Charities are bracing for a second wave of pain when the marginal savings of single parents run out after their welfare payments were slashed.
On January 1, the Federal Government moved 5607 single parents in WA on to Newstart, cutting their payments $65 or more a week.
"For the group that have a tiny amount of savings to get them through the first months, what we're finding is every bit has been exhausted," National Council of Single Mothers and their Children chief executive Terese Edwards said.
"Where they relied on the goodwill of family members or friends to help them through, whether it's with food, rent or electricity, that avenue has been used."
Ms Edwards said the cost of living and accommodation in WA was a burden and the start of school meant many people struggled to pay for uniforms and schoolbooks.
Working single parents lose out even more on Newstart because their income threshold before their benefit is cut from $176.60 a fortnight to $62.
A single mother earning $300 a fortnight stands to get $176 less a fortnight under Newstart.
Mother-of-five Pamela Henderson said that after an agency helped her draw up a new budget, she found she had just $40 a week to feed herself and two children still living at home.
She lost $140 a fortnight when she was switched to Newstart.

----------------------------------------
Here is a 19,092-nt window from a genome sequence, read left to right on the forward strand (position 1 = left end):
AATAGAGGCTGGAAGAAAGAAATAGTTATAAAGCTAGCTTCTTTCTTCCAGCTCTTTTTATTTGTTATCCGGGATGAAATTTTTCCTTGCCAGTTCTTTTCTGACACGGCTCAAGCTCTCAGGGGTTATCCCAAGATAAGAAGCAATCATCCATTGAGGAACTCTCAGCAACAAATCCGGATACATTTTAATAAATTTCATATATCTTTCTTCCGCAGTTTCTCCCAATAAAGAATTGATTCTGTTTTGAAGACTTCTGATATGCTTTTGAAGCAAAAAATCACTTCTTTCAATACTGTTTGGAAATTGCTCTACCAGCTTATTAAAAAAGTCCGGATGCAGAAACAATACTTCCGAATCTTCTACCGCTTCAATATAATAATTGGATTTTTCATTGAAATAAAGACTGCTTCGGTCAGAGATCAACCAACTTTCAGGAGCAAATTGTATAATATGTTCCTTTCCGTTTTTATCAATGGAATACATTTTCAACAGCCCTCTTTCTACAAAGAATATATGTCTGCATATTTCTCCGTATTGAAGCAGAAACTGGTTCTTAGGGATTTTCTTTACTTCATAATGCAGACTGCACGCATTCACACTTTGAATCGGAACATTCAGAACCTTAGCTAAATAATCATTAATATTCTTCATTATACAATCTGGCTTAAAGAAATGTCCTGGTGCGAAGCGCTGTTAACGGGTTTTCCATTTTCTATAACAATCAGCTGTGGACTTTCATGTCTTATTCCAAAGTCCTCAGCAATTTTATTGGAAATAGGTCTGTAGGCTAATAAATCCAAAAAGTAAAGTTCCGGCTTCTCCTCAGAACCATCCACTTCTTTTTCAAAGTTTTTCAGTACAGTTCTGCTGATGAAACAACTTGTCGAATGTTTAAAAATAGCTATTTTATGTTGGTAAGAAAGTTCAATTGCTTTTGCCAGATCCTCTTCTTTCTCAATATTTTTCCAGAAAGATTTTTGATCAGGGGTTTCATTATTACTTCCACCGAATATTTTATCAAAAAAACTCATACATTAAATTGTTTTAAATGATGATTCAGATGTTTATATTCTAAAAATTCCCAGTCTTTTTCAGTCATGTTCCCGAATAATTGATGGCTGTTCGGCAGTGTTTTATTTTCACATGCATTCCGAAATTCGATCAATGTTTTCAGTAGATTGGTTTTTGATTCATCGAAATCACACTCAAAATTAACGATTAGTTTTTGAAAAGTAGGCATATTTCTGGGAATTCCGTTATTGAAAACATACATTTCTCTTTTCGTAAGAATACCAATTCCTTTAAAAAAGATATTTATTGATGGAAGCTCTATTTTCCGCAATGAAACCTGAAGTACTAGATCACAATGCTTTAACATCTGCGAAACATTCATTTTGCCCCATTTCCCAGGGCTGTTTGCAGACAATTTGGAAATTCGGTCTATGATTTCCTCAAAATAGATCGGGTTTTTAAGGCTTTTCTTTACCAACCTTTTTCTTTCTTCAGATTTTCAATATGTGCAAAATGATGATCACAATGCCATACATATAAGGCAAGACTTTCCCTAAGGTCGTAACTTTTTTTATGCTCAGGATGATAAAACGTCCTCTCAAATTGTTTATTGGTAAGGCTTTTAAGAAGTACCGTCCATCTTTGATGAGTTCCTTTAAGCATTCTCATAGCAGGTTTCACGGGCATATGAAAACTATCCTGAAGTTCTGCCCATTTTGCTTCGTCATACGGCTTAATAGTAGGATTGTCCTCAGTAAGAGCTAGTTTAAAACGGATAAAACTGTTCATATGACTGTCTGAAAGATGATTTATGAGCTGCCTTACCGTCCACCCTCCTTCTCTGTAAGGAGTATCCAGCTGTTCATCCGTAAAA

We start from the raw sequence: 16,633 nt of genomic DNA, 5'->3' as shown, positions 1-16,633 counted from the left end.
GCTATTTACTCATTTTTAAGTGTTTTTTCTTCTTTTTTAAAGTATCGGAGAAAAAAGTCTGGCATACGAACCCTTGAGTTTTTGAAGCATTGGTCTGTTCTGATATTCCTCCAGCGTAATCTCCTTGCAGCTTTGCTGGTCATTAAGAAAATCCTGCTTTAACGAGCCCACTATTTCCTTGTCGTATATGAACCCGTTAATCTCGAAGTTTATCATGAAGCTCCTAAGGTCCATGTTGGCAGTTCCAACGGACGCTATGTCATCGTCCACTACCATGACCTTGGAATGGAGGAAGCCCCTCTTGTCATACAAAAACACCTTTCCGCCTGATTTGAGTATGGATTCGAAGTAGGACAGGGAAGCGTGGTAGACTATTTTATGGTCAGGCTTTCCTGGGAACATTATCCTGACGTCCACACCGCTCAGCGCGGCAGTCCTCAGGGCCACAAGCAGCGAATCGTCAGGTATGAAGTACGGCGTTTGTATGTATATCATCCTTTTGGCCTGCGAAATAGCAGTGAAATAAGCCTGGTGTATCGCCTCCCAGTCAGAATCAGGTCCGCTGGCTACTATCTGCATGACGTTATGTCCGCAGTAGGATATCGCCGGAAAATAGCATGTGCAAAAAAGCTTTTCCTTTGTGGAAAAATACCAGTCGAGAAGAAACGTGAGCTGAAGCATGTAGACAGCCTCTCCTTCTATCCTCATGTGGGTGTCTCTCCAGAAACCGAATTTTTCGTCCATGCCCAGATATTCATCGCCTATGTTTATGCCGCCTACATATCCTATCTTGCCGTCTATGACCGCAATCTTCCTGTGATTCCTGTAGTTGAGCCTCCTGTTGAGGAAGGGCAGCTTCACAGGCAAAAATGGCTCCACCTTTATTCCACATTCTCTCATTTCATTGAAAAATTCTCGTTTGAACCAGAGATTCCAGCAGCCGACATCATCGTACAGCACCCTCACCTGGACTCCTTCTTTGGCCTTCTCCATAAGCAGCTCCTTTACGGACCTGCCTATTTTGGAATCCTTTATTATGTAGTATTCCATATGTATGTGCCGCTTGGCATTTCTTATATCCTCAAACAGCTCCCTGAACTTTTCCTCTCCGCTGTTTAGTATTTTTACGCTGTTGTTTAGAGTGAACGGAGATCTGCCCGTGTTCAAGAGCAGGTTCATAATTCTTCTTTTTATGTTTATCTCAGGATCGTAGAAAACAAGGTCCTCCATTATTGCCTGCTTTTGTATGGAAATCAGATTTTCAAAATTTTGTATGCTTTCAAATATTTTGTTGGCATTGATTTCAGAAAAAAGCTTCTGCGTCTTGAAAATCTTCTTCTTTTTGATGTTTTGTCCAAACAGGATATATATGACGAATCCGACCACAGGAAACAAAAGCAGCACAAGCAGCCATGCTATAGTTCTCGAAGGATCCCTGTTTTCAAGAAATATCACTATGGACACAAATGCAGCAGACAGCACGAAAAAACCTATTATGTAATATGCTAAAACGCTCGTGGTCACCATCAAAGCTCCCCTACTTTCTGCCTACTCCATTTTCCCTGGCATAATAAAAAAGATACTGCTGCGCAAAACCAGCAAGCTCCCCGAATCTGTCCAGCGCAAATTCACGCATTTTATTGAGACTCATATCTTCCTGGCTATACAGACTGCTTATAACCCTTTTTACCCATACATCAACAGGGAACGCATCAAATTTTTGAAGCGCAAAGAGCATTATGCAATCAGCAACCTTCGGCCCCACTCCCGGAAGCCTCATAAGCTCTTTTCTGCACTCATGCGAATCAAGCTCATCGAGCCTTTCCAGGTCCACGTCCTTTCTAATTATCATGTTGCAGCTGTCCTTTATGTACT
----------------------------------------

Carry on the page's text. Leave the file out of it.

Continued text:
A commerce and resource management student who previously worked part-time, Ms Henderson was forced to cut her studies to part-time so she could look for full-time work.
"Getting a part-time job is not worth it any more . . . but as soon as I can get a full-time job I'm going to have to spend my time at home studying just to keep up," she said.
"It's a lot of pressure and even then I'm worried the kids aren't going to get what they need from me."
Children's charity The Smith Family had a 25 per cent jump in demand for services since January 1, WA general manager Greg Ryan-Gadsden said.
WA Council of Social Service chief executive Irina Cattalini said the impact would be more children growing up in poverty, unable to access education and in long-term unemployment.
"It's a false economy to say this is a saving for the community," Ms Cattalini said."While the Federal Government is raising $700 million from this income cut, longer term you're talking about imposing billions of dollars of cost on the community."
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